Using the lost-wax method of bronze casting in the 21st century

As part of his preparations for our December Mostra, Giles Worsley Rome Fellow, Mark Andrew Kelly has been exploring how the ancient lost-wax method of bronze casting could be used to create modern sculptures and scaled architectural models.

Our Communications and Events Assistant, Katherine Paines, accompanied him and Marco Palmieri (Visual Art Residency and Programme Curator) to collect the finished sculpture and asked him what it was about this casting method that interested him so much.


The final polished bronze sculpture made using the lost-wax technique. Photo by: Mark Andrew Kelly

The lost-wax method of bronze casting is so-called as it involves the creation of a primary sculpture in wax (or for larger sculptures, clay then coated in wax) which is encased in clay complete with small vents made from sticks of wax which form channels in and out of the refractory mold. This model is heated, causing the liquid wax to melt and escape through the vents as a gas, leaving an empty clay shell imprint into which the molten bronze can be poured. Once cooled the clay can be cracked open to reveal an exact bronze copy of the wax original, which can then be polished, chiseled and honed.

Hundreds of statues across the Greek and Roman world were made in this way, however, due to the skillful craftsmanship and the time required in the foundry, it is a method that has fallen somewhat out of fashion and is now not commonly done.

Mark is an artist and registered architect currently working towards an exhibition for the December Mostra at the British School at Rome. He is looking at concrete construction in Roman barrel vaults, cross-vaults and modern lightweight domes. The motivation to consider this type of bronze casting within his work comes from his interest in the formwork required to cast 3D metal models, which is very similar to casting in concrete.


Mark Kelly (left) and Marco Palmieri (right) inspect the finished product. Photo by: Katherine Paines

Mark’s inspiration for trying out this method comes from his residency in Rome. He has travelled extensively around Italy during his time as an award-holder at the BSR, documenting the buildings and objects he has seen in an overflowing sketchbook and regularly publishing timelapse videos of his work on his personal architectural website. Mark passionately believes that when you come to a new place, particularly somewhere as steeped in a varied architectural history as Rome, you should try out the things that you are unable to do anywhere else. Where the craft and traditions are local, you are going to come out with the best results.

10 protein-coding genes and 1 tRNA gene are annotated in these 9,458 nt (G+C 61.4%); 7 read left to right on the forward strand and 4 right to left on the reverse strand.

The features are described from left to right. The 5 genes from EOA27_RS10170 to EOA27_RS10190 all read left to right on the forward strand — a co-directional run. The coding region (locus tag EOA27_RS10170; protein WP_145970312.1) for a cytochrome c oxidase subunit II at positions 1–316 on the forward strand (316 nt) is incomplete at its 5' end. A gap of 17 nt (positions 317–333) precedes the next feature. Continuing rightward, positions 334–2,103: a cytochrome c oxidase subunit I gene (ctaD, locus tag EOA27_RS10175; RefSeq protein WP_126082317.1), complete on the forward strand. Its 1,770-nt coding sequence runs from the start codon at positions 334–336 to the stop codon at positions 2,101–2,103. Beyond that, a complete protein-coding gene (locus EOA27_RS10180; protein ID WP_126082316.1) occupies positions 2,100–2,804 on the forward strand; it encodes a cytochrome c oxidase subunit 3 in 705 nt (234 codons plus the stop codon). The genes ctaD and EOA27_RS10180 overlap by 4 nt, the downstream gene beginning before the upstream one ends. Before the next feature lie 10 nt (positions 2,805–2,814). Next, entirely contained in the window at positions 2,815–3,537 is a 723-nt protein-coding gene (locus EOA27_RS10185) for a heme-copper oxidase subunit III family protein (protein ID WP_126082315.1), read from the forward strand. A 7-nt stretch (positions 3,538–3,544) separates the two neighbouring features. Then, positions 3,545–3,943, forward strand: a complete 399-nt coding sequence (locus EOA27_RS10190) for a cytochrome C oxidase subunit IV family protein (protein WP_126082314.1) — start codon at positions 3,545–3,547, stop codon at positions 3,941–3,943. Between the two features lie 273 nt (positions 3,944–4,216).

Augusto, at Fondi Arte Bronzo, has been creating this type of work for over 28 years. He is seen here polishing the finished sculpture. Photo by: Katherine Paines

The cost of the raw materials and the antiquated methods used mean that it is not a commonly used method when creating sculpture. However, having whet his appetite for this here in Rome Mark is interested in potentially pursuing the lost-wax method further to produce architectural models as part of his regular practice in London. As he says, architectural models are often pricey things to produce even when they are made out of plastic and polymers, and as long as the quality produced justified the money spent it would be something he could look into – assuming of course he was able to find a workshop in England with the right equipment!


Mark was inspired by the shape of Pier Luigi Nervi’s roof structure with three parabolic vaults. Drawings and photos by: Mark Andrew Kelly

The finished product, viewed alongside a reconstructed wax model of the same, will be unveiled as part of Mark Andrew Kelly’s collection at the December Mostra at the British School at Rome on Friday the 11 December 2015.


Before and after: cast bronze metal on the left, hand-molded wax on the right (black). Photo by: Mark Andrew Kelly

Thanks must go out to Isabella Capolei, Marco Palmieri and the staff at the Fondi Arte Bronzo.

Katherine Paines (Communications and Events Assistant)

Mark Andrew Kelly’s blog, where you can find all of his timelapse videos of how he has been spending his time in Rome is available at:

The website of Fondi Arte Bronzo can be visited at:

Images by Mark Kelly and Katherine Paines